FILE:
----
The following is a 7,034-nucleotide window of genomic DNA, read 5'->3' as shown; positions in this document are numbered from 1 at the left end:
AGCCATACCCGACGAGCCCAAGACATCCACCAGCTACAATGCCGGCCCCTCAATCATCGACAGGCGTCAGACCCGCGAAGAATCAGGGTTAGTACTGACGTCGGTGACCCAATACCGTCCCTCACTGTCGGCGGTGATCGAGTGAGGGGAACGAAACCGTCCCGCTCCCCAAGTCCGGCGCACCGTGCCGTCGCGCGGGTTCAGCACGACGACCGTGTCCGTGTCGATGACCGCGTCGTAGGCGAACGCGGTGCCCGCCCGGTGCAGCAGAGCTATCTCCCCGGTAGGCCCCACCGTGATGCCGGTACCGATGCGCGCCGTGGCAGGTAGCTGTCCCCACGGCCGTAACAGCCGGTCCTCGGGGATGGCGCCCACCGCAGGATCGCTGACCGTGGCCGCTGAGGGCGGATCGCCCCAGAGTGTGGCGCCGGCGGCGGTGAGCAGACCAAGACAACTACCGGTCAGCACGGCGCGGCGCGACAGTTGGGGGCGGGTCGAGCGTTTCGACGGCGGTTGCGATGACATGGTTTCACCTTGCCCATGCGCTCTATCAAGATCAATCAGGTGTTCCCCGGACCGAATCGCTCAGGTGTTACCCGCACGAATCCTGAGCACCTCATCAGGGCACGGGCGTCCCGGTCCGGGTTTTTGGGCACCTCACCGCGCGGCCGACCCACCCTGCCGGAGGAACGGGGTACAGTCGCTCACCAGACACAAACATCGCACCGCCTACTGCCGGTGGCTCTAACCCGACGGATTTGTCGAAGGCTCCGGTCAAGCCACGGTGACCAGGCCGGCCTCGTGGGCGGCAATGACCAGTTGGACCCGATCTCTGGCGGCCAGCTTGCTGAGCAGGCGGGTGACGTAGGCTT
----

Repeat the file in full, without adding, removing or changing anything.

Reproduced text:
The following is a 7,034-nucleotide window of genomic DNA, read 5'->3' as shown; positions in this document are numbered from 1 at the left end:
AGCCATACCCGACGAGCCCAAGACATCCACCAGCTACAATGCCGGCCCCTCAATCATCGACAGGCGTCAGACCCGCGAAGAATCAGGGTTAGTACTGACGTCGGTGACCCAATACCGTCCCTCACTGTCGGCGGTGATCGAGTGAGGGGAACGAAACCGTCCCGCTCCCCAAGTCCGGCGCACCGTGCCGTCGCGCGGGTTCAGCACGACGACCGTGTCCGTGTCGATGACCGCGTCGTAGGCGAACGCGGTGCCCGCCCGGTGCAGCAGAGCTATCTCCCCGGTAGGCCCCACCGTGATGCCGGTACCGATGCGCGCCGTGGCAGGTAGCTGTCCCCACGGCCGTAACAGCCGGTCCTCGGGGATGGCGCCCACCGCAGGATCGCTGACCGTGGCCGCTGAGGGCGGATCGCCCCAGAGTGTGGCGCCGGCGGCGGTGAGCAGACCAAGACAACTACCGGTCAGCACGGCGCGGCGCGACAGTTGGGGGCGGGTCGAGCGTTTCGACGGCGGTTGCGATGACATGGTTTCACCTTGCCCATGCGCTCTATCAAGATCAATCAGGTGTTCCCCGGACCGAATCGCTCAGGTGTTACCCGCACGAATCCTGAGCACCTCATCAGGGCACGGGCGTCCCGGTCCGGGTTTTTGGGCACCTCACCGCGCGGCCGACCCACCCTGCCGGAGGAACGGGGTACAGTCGCTCACCAGACACAAACATCGCACCGCCTACTGCCGGTGGCTCTAACCCGACGGATTTGTCGAAGGCTCCGGTCAAGCCACGGTGACCAGGCCGGCCTCGTGGGCGGCAATGACCAGTTGGACCCGATCTCTGGCGGCCAGCTTGCTGAGCAGGCGGGTGACGTAGGCTT